CCEnergy – an Effective Voice for Solar Advocates

The democratic process goes well beyond casting a ballot. Once in office, officials need to hear the voice of people to guide their decisions. Since its inception, CCEnergy has been letting legislators and officials know the importance of people's energy rights.

Energy is politically charged in California, with giant utility and oil and gas companies competing in a complex legislative environment. More than 150 years of legislation supports large-scale, centralized electricity generation. To level the playing field and bring clean, renewable, distributed generation to communities, CCEnergy participates in the political process as a necessary part of our sustainable business plan.

CCEnergy is actively involved in seeking sensible renewable energy policies that benefit all segments of the market. Unfortunately, like so many other issues in California, energy policymaking is fraught with pressure from special interests seeking to gain as much control as possible of the state's energy market to maximize profit, frequently to the detriment of renewable energy industry's long-term health and certainly not always in the best interests of California energy consumers.

Solar homes bill fraught with problems avoided

CCEnergy joined with others in the solar community -- both industry members and consumers -- to support comprehensive solar legislation, after working hard to get amendments added to a bill that would have mandated solar energy for a certain percentage of new homes built in California. While seemingly a great idea at face value, CCEnergy identified many critical oversights that would have exhausted existing renewable rebate funding and killed the solar retrofit market. After the first version of this approach was killed in committee, several other better-thought-out solar bills were crafted and introduced into the legislative process.

Departing load tax on solar averted

CCEnergy lead a successful lobbying effort to prevent the California Public Utilities Commission from approving a tax on customers who produce electricity from solar systems. Pacific Gas & Electric and other large, investor-owned utilities in the state wanted to impose new utility charges, also known as a "departing load taxes" or "exit fees," based on the amount of solar power each customer produced. These fees, ranging from 2 to 5 cents per kilowatt hour, would have increased the cost of using solar energy by as much as 40 percent, dramatically slowing the growth of solar energy in California.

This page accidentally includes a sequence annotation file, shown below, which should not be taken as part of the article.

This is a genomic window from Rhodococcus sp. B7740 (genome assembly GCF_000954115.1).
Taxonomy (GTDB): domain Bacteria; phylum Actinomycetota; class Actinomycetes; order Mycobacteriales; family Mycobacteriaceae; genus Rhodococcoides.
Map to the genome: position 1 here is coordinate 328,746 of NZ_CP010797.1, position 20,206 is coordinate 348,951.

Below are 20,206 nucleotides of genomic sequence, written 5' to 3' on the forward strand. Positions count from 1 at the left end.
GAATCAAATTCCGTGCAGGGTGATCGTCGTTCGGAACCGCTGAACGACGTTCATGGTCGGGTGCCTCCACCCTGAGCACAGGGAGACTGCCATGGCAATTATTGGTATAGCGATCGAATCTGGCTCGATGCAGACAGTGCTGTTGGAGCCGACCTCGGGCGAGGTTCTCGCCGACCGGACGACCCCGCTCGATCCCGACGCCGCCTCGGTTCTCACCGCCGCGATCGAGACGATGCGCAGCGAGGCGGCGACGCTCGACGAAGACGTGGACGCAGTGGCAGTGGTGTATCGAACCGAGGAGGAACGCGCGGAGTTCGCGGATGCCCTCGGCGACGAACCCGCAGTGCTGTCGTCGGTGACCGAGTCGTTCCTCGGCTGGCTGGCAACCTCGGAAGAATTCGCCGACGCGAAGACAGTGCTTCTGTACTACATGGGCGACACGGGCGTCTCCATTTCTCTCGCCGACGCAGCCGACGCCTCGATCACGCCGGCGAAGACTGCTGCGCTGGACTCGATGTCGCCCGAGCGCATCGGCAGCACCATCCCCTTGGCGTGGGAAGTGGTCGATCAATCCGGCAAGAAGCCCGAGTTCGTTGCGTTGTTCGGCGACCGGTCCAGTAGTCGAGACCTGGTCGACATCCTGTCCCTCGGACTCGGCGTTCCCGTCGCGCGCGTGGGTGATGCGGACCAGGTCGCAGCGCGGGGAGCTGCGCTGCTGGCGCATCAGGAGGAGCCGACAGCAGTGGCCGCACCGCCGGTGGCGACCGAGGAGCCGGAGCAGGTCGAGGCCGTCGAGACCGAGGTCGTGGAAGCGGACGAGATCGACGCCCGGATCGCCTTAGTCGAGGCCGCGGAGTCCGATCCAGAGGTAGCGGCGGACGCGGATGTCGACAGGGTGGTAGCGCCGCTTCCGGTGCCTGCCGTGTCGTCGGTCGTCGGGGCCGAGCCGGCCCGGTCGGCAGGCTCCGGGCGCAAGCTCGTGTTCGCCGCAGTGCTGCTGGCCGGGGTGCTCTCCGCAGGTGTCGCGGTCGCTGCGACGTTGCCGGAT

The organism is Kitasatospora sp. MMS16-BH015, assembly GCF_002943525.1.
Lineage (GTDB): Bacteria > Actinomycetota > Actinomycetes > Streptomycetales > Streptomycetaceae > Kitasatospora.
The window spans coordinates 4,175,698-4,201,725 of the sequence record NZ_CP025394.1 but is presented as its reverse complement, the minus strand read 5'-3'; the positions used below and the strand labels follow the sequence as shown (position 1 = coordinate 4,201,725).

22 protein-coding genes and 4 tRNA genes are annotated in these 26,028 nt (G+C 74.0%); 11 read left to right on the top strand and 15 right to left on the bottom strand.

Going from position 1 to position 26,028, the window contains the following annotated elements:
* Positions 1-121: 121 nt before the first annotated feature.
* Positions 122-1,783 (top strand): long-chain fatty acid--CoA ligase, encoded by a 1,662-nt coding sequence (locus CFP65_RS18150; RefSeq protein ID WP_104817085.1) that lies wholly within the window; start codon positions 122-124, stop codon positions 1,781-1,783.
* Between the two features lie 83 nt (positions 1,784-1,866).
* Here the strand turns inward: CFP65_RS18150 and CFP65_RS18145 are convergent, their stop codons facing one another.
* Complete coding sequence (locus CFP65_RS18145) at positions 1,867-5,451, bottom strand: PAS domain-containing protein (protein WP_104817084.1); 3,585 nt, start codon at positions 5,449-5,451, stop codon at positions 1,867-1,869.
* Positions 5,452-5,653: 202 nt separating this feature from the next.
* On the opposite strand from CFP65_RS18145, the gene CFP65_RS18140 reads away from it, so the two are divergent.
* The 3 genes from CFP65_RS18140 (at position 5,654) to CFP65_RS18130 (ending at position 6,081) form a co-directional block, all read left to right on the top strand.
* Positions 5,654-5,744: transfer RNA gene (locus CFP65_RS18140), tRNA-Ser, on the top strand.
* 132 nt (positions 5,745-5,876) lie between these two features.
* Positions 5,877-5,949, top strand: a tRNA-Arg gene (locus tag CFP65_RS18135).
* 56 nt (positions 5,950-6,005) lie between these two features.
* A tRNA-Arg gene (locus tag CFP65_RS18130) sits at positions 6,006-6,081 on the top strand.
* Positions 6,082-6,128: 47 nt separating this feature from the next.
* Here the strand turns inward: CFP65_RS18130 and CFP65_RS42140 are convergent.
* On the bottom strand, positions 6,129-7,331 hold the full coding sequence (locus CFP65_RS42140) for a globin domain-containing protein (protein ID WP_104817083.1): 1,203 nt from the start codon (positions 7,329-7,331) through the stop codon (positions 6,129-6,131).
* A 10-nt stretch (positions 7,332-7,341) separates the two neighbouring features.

Net metering protected and extended

Getting credit for the power you produce is a right -- today and indefinitely. Net metering allows utility consumers to be credited for electricity they produce and feed back into the grid. This is important for the economic viability of grid connected solar. Changes introduced by utility companies in the past have threatened to gut the intent of net metering law by requiring the installation of more costly metering equipment and reducing the per kWh credit. However, due to lobbying by CCEnergy members and allies, we are assured that net metering is a right for solar in California.

Funding for the CEC rebate program restored

Before the CSI program went into effect in 2006, all rebates were administered by the California Energy Commission (CEC). During the summer 2002 legislative session, the bill enabling the CEC to continue funding this program was delayed and then killed. CCEnergy was at the forefront of advocating this program to be funded. Fortunately, language to fund the program was inserted into a second bill, SB1038, as part of a last-minute deal and the bill passed on the final day of the session. Without this legislation, rebate funds would have been exhausted quickly, ending one of the most critical and most successful consumer incentive to date for purchasing solar energy.

Solar Tax Credit saved from suspension

CCEnergy’s legislative advocacy goes all the way back to 2001, when legislation was passed to provide a tax credit for California residents who purchase and install solar energy. In 2002, Governor Grey Davis proposed a two-year suspension of the program.

CCEnergy's website became the de-facto site for accurate, up-to-the minute information for countries as far afield as Germany and for celebrities as renowned as Robert Redford and Bonnie Raitt. CCEnergy stayed in constant contact with major players, strategizing and mobilizing for carefully timed and orchestrated email, mail, and fax campaigns to key decision makers. Members of CCEnergy and the public contributed to these campaigns by sending letters and emails to key representatives.

Through the efforts of CCEnergy, its members, and a mobilized ad hoc solar community at large, the Legislature passed several bills in 2002 with the language needed to sustain California's solar energy movement. In each case the bills directly affected the bottom-line economics of solar for energy consumers.

What you can do to help

  • Join CCEnergy’s Email List then take the time to call, email, write, or fax your representatives when you receive CCEnergy's "Solar Action Alert" emails on specific issues.

  • Join CCEnergy. Become a member of our co-op to gain a voice and influence the future of renewable energy in California and nationwide. The simple act of purchasing a solar energy system is a powerful way to express support for clean, renewable energy. Being a member of an organization that champions this cause is a second way. CCEnergy is unique in that it offers both.

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